This is a subject I started mulling over last summer, and I made some notes at the time. But now feels a more appropriate time than ever to have a go at sharing it in a blog post. With spring upon us, it's usually the most dynamic, energetic, and optimistic season to be out and about, with so much of nature to enjoy - whether it be actively or subliminally. But for obvious reasons we're not going to be able to enjoy the season this year, as we once would. So besides taking the opportunities we have to get outside, how do we bring the outside in, and why would we want to? What is it about nature imagery that we enjoy?
Spring Bluebell WoodlandA beautiful woodland scene, on a fresh spring morning. The woods are an enchanting landscape at any time, but especially so with a carpet of bluebells in bloom.
This is a multi-photo panorama, which I like to use in the woods, to emphasise the feeling of being surrounded by trees.
Fine Art Landscape Photography, Hertfordshire, UK.
For some of us this is an obvious answer; knowing that we value nature in our lives. But for many people it's a far more subconscious effect. The majority of people will go about their lives not noticing the natural scenery around them, like the trees lining a street, or the wall art in their lives such as those large prints hanging in office buildings around the world. Most people pass them in reception without a second look, and in many ways that's how they're designed to be consumed; a subtle reminder of the outside, adding texture to a man-made surface, or softening a wall space which would otherwise feel cold and oppressive. Yet whether they're noticed or not, they still do their job; relaxing us, relieving stress, and offering an opportunity to engage our imagination and escape the hum-drum.
We know that people value a good view. The promise of a view raises the value of hotel rooms, attracting guests seeking 'sea views' or 'herds of wildebeest sweeping majestically across the plain'. Hospital patients with window-views to trees and natural spaces recover faster, and require less pain relief (more). At school, children with a view of nature show increased attention and decreased stress (more). And at work employees report a greater sense of job satisfaction and overall health when they are near a window. And the good news is, just looking at photos of nature can help reduce stress levels (more), and aid recovery of stressful events (more).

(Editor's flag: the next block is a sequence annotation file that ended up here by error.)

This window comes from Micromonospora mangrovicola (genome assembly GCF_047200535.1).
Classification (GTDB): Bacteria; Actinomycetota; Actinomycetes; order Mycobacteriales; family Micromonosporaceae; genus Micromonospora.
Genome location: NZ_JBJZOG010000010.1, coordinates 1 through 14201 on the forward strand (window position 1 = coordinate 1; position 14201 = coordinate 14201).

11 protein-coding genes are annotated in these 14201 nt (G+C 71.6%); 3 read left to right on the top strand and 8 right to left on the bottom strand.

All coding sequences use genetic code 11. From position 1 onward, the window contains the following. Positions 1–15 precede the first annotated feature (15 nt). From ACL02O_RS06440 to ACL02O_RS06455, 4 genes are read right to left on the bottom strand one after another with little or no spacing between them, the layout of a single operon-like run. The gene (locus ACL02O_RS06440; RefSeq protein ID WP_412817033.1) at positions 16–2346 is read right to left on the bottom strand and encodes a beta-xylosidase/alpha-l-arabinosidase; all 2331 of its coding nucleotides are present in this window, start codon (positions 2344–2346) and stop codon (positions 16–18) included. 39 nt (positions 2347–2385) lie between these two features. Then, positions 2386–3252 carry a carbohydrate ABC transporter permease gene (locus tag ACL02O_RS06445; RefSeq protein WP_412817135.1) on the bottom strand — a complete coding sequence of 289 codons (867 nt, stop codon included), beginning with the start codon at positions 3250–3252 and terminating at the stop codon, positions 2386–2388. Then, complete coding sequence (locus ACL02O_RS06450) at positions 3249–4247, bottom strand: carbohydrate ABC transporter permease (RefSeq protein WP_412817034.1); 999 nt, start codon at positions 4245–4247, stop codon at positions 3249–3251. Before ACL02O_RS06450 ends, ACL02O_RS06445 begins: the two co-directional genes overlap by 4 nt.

For more about the benefits of nature in our lives, have a look at these links:
OK, well I would imagine that by now, most people understand that exposure to nature is important on a subconscious level. Next is the question pertaining more specifically to what I do...
Loughrigg Fell SunsetThe sun sets over the Lake District hills, brushing the valley with golden light.
Taken from Loughrigg Fell, during an autumn visit to the Lake District.
Landscape photography, Cumbria, UK.
Why do you enjoy nature photography?
For me, it's largely an escape. From the modern world, and all its artificial trappings. Somehow nature photography seems more 'real'. It has a back-to-basics quality about it. On an aesthetic level I enjoy minimalism, colour combinations, symmetry, balanced compositions, and interesting viewpoints. I consume nature photography as it pops up in my social media feeds (OK, it constitutes 90% of my social media feeds), and also through the photos on my walls. As I enjoy landscape photography on my travels, I also like to see photos that remind me of places I've been - even a quick glimpse of Iceland can bring back fresh memories of my time there. These brief moments of nature break the monotony of everyday life, offering distraction, solace, and escapism. But there's more to it, even than that.
We see more shades of green than any other colour. It's our natural environment, and time in nature is proven to relax us - reducing levels of cortisol; our primary stress hormone (more).
I can heartily recommend Ingrid Fetell Lee's book Joyful, which discusses a range of sources that spark joy in everyday life. And in which she outlines the theory of The Ideal Landscape; a concept originating from a 1993 survey to discover what people like to see in an image (painting, drawing, photo, of any kind). And the results from the ten disparate countries surveyed were surprisingly similar; Grassy areas, trees, and blue skies. When asked what people want to see, it's most often the kinds of views portrayed in classic landscape photography.